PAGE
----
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  • Writer's pictureJane Webber Nutrition

Diet Trends for 2023. What to expect.

Hello 2023 and Goodbye 2022

As a nutritionist, I am often asked what diet trends are in vogue, and what diet is best for X, Y and Z.

For losing weight I always suggest not going on a calorie-restrictive diet as in the long run they don’t work, but focusing on healthy eating habits. Yes, you need a calorie deficit to lose weight, but healthy eating with the correct portion sizes is the way forward.

What weight loss diets, whether they are faddy or not, does the nutrition industry think we will see in 2023? My thanks to registered dietitian Helen Bond for her great webinar and for her ideas and thoughts.

It’s fact that about two-thirds of the adults in the UK are classified as being overweight or obese. We know that in 2021, according to Google, around 1.4 million Google searches for “how to lose weight fast” were made, which is about 3 searches per minute.

Most health professionals will tell you there is no magic bullet, no quick and easy way to lose weight fast, so it stays off. The weight may come off, but it rarely stays off in the long term.

Let’s take a look at some of the trends to expect in 2023. Remember I am not endorsing any of these.


Seen the book in your local bookstore? Michael Mosley’s “very fast 800 diet”?

They fell out of favour for a while, but they are back!! In fairness, Dr Mosley’s version is about “real food” but remember the others in the block.

Meal replacement drinks and bars, such as Lighter Life, Cambridge Diet Plan – 1:1, Arbonne, Juice Plus, etc. have introduced new products, so we are expecting these to become more popular during 2023. Many of these MLM products and being promoted as ways to create your own business opportunities, so with the cost of living rising we may see more people offering these products.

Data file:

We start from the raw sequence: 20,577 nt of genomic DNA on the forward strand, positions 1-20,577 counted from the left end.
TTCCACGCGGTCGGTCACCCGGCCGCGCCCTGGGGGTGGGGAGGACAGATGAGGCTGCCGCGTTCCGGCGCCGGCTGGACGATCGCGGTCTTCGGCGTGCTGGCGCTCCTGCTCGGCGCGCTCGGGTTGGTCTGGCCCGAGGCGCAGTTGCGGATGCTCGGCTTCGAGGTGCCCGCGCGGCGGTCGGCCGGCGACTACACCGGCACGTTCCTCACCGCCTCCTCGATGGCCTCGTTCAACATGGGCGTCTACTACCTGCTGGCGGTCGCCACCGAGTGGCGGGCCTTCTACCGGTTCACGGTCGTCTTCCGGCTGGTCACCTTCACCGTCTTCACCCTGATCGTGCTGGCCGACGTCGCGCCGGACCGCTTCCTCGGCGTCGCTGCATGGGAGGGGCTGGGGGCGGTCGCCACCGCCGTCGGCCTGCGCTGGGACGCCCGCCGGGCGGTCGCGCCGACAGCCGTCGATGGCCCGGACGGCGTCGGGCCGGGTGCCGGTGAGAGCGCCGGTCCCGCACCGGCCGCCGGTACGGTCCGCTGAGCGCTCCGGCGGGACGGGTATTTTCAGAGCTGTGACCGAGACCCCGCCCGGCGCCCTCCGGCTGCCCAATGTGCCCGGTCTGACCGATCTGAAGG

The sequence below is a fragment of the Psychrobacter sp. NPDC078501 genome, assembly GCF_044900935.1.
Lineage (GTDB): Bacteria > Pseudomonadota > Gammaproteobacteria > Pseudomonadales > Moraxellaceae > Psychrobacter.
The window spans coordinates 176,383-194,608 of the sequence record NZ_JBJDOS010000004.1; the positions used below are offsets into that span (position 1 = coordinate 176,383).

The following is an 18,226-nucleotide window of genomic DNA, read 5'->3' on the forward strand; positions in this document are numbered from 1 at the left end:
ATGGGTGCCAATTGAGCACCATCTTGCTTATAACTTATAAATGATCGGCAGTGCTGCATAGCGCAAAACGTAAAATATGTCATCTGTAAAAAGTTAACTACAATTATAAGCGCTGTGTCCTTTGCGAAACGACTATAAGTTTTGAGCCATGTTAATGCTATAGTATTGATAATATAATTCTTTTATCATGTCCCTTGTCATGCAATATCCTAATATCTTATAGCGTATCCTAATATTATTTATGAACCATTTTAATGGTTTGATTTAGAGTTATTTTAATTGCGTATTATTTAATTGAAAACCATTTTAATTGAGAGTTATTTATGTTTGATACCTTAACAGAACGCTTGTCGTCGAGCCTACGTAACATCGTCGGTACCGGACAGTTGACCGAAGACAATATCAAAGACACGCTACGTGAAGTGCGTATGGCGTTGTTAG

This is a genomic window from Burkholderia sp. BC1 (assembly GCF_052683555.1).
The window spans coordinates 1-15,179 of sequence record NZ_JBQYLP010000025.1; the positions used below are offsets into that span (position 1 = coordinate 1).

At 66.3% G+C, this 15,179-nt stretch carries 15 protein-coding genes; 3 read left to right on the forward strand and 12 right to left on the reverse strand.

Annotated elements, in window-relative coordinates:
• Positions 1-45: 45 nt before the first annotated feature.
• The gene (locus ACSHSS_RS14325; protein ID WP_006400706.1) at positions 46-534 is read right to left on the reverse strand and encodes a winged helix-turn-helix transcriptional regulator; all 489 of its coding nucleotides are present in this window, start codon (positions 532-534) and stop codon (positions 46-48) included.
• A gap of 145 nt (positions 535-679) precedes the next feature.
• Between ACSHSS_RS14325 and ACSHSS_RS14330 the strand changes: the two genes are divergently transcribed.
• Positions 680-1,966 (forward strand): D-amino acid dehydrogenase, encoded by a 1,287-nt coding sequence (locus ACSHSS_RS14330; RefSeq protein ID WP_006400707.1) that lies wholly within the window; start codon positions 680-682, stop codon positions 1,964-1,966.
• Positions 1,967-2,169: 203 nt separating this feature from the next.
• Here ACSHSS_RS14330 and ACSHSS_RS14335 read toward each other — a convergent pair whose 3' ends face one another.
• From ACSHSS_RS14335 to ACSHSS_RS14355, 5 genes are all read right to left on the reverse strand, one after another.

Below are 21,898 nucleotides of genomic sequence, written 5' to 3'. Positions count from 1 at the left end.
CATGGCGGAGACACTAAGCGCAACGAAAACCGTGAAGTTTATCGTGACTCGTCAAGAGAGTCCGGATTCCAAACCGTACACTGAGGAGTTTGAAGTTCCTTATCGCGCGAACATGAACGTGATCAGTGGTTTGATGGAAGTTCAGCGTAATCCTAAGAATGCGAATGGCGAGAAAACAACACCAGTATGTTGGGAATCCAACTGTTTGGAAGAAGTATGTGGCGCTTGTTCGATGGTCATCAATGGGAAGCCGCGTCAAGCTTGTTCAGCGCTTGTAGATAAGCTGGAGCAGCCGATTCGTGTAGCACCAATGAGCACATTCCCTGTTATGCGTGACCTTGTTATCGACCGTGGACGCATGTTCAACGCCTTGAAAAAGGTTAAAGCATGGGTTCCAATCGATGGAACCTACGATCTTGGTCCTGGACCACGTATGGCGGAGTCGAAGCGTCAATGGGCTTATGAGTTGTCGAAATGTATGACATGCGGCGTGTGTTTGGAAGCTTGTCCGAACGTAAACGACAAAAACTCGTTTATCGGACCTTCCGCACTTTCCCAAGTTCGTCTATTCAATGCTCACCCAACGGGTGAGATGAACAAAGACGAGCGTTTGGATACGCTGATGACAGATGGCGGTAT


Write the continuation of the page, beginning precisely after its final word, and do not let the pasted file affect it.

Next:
What’s to like?

Research has shown that they do play an important part in medically supervised rapid weight loss for people living with obesity who are required to lose weight for surgery, diabetics etc. Meal replacements are good for people who have little self-control.

What’s not to like?

They don’t help with the skills needed for long-term healthy eating and when people returned to eating “real” food, then they find it hard.

Trying to survive on 800 calories can be hard in the long term, especially if your food choices aren’t great. You may not get the essential nutrients required for your body. You may feel light-headed, dizzy, or suffer from poor concentration. Plus, some of the meal replacement shakes use sweeteners that may trigger IBS.


These testing kits give you a breakdown of your gut microbes and use the information to give you dietary recommendations to reach your healthy weight.

Not widely available, the ZOE project currently has over 200K people on their waiting list.

What’s to like?

The Zoe project certainly has some good research behind it, so getting personal feedback about your gut is intriguing, plus it will feed into the PREDICT study which is the world’s largest ongoing nutritional study about this topic

What’s not to like?

We still don’t know how relevant the gut/food at a population level applies to real individuals. So if 2 people have similar results do they necessarily have the same responses to specific foods? The main advice from Zoe is to eat fibre-rich plant foods to keep your gut happy!

Metabolism Hacking Diets

These monitor fuel utilisation or glucose responses to losing weight. Some use home carbon dioxide breath monitoring to see if they are burning fat or carbs as fuel. One uses continuous glucose monitoring to guide food choices.

I am sure we will see more enter this sector in 2023.

What’s to like?

Glucose monitoring has the potential to be useful for people with insulin resistance or diabetes as it can discourage the overeating of ultra-processed foods.

What’s not to like?

They are expensive and wearing a glucose monitor can be invasive and may you to become over-anxious about your levels. We can’t assume that weight gain is all about calories in and out. That’s too simplistic

DNA Diets

Can the analysis of your DNA inform which diet is best for you? They can tell you so much about yourself, but not necessarily if a particular food will help you lose weight or gain weight.

I recently did a quick video that put these, with blood test diets under “fad” weight loss diets and I stand by this and I offer DNA personalise wellness service! Why did I put them under “fad” for weight loss?